NZ Flowers Week assignment highlight for florist

Linda McKenzie at work in her Mornington florist shop. PHOTO: GREGOR RICHARDSON
Linda McKenzie at work in her Mornington florist shop. PHOTO: GREGOR RICHARDSON
Being asked to create an installation for New Zealand Flowers Week has been a career highlight for Dunedin florist Linda McKenzie.

Ms McKenzie, of Mornington-based Fallow and Fox, was one of five florists selected nationwide and charged with creating a design reflective of the event's theme, The Power of Flowers.

Each florist was assigned an emotion that fed into the theme's concept. She was given gratitude and thankfulness.

Those emotions were represented by flowers such as roses, sweet peas and poppies and a colour palette of whites, creams, soft pinks and blush.

Taking part in the event was an ``amazing opportunity'' and she felt very fortunate to be asked, she said.

Ms McKenzie, who moved from Auckland to Dunedin about 14 years ago, saw a need for flowers at an affordable price.

In between floristry work, she was a social worker but she eventually returned to her love of all things floral.

"Flowers are just so beautiful, they are just so gorgeous. Everybody loves flowers. The feeling you get when you're selling flowers, making someone's day, is just an unbelievably lovely job,'' she said.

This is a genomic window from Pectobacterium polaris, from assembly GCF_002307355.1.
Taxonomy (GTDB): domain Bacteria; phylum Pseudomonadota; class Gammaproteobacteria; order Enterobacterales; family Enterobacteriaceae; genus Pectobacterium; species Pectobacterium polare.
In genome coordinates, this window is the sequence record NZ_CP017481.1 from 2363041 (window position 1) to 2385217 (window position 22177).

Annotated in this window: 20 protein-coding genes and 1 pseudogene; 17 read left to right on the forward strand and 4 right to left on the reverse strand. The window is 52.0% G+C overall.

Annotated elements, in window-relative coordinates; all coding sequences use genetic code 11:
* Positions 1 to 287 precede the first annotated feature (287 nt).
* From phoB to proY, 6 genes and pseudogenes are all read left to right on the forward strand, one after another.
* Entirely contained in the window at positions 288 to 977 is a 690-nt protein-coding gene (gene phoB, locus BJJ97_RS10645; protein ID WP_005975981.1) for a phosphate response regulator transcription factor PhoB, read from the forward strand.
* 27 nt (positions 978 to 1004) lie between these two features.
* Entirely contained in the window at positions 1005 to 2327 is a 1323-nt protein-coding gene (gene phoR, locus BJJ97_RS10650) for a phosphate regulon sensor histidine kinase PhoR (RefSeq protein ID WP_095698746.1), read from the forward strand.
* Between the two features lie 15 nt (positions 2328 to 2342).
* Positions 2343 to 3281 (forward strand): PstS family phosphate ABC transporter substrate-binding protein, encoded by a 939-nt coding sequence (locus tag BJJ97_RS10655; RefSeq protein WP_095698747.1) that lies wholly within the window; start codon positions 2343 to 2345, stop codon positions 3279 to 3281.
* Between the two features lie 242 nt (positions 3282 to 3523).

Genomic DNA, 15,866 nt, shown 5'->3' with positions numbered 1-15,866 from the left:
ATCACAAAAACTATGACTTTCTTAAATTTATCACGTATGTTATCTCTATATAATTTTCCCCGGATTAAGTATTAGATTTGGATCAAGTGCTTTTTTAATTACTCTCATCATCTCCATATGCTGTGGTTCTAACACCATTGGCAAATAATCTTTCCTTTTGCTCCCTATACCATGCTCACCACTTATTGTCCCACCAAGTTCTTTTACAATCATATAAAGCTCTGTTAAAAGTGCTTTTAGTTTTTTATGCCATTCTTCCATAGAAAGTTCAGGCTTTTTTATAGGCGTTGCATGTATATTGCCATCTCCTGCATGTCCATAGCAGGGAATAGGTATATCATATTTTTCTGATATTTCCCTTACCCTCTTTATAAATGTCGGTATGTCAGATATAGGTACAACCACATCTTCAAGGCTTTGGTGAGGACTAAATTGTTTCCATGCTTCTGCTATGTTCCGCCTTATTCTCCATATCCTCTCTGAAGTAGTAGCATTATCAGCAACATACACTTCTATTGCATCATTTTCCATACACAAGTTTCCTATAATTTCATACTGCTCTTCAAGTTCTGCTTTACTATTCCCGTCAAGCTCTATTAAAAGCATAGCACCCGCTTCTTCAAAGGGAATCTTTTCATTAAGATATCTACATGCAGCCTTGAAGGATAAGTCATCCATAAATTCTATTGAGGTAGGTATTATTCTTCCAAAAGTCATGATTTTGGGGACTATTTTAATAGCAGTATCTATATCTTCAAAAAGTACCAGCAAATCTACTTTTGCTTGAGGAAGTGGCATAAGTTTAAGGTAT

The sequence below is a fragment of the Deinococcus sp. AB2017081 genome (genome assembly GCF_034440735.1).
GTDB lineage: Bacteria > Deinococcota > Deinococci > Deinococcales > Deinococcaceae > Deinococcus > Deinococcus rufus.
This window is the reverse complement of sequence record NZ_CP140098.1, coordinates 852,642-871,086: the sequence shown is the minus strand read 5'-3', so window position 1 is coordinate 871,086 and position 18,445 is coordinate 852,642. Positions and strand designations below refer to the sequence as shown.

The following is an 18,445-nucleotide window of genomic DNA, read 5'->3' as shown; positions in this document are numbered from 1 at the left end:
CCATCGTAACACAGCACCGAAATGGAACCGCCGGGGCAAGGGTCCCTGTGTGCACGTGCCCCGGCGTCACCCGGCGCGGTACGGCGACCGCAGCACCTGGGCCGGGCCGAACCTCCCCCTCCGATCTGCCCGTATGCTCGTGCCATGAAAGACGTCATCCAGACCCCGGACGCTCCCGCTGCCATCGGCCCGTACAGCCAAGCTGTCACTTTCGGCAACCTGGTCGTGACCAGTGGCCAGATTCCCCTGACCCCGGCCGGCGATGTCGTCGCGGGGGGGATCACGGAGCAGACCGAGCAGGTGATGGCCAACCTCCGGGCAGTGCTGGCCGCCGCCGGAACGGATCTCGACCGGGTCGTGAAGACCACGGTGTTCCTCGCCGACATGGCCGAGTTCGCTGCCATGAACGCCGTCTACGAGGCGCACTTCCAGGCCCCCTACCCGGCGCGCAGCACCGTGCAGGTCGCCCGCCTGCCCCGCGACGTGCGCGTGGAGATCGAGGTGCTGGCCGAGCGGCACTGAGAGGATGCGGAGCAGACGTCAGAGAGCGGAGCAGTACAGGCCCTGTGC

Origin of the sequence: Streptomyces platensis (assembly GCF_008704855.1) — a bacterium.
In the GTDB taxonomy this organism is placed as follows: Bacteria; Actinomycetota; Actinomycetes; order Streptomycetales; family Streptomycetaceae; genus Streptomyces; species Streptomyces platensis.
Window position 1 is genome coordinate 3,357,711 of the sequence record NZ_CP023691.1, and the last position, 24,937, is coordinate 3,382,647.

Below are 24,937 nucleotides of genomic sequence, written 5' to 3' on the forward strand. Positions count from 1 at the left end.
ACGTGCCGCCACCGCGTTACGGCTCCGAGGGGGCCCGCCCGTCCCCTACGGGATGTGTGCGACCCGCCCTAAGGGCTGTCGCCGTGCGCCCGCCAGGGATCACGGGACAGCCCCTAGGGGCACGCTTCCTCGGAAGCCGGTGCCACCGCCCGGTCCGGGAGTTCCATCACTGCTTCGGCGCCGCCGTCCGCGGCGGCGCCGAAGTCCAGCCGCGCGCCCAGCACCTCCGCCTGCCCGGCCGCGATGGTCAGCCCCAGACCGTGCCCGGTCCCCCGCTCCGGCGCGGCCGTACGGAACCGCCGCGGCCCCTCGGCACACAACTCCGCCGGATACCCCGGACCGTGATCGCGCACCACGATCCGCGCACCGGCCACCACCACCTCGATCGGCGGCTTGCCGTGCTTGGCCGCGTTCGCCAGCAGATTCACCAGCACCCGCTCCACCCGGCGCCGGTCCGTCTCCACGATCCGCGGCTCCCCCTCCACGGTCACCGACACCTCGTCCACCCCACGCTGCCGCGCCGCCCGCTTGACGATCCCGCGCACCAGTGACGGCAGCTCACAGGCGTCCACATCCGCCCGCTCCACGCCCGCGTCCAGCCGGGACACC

It could also be a sad time for customers but the language of flowers was "universal'' and florists were there during good, bad and challenging times.

She preferred to source as locally as possible and direct from growers, and while a lot of flowers were sent down from the North Island, there were a growing number of flower farms ``popping up'' around Otago.

"New Zealand flowers are a really important aspect of our business. A lot of stuff is coming through from India and Colombia. We try and purchase New Zealand-grown all the time,'' she said.

Ms McKenzie's favourite flower was the peony and her business sold ``masses'' during peony season.

She received a consignment three times a week from a Central Otago grower and, last season, went through 3000 stems a week.

"They are only for such a short time and they are literally amazing,'' she said.

When it came to current trends, customers were looking for "boho, rustic, cottagey, being picked out of the meadow'' flowers.

Ms McKenzie was looking to expand Fallow and Fox next year while she was also enjoying slowly renovating the old school at Milburn, built in 1863, where she intended to grow foliage and flowers to support the business.

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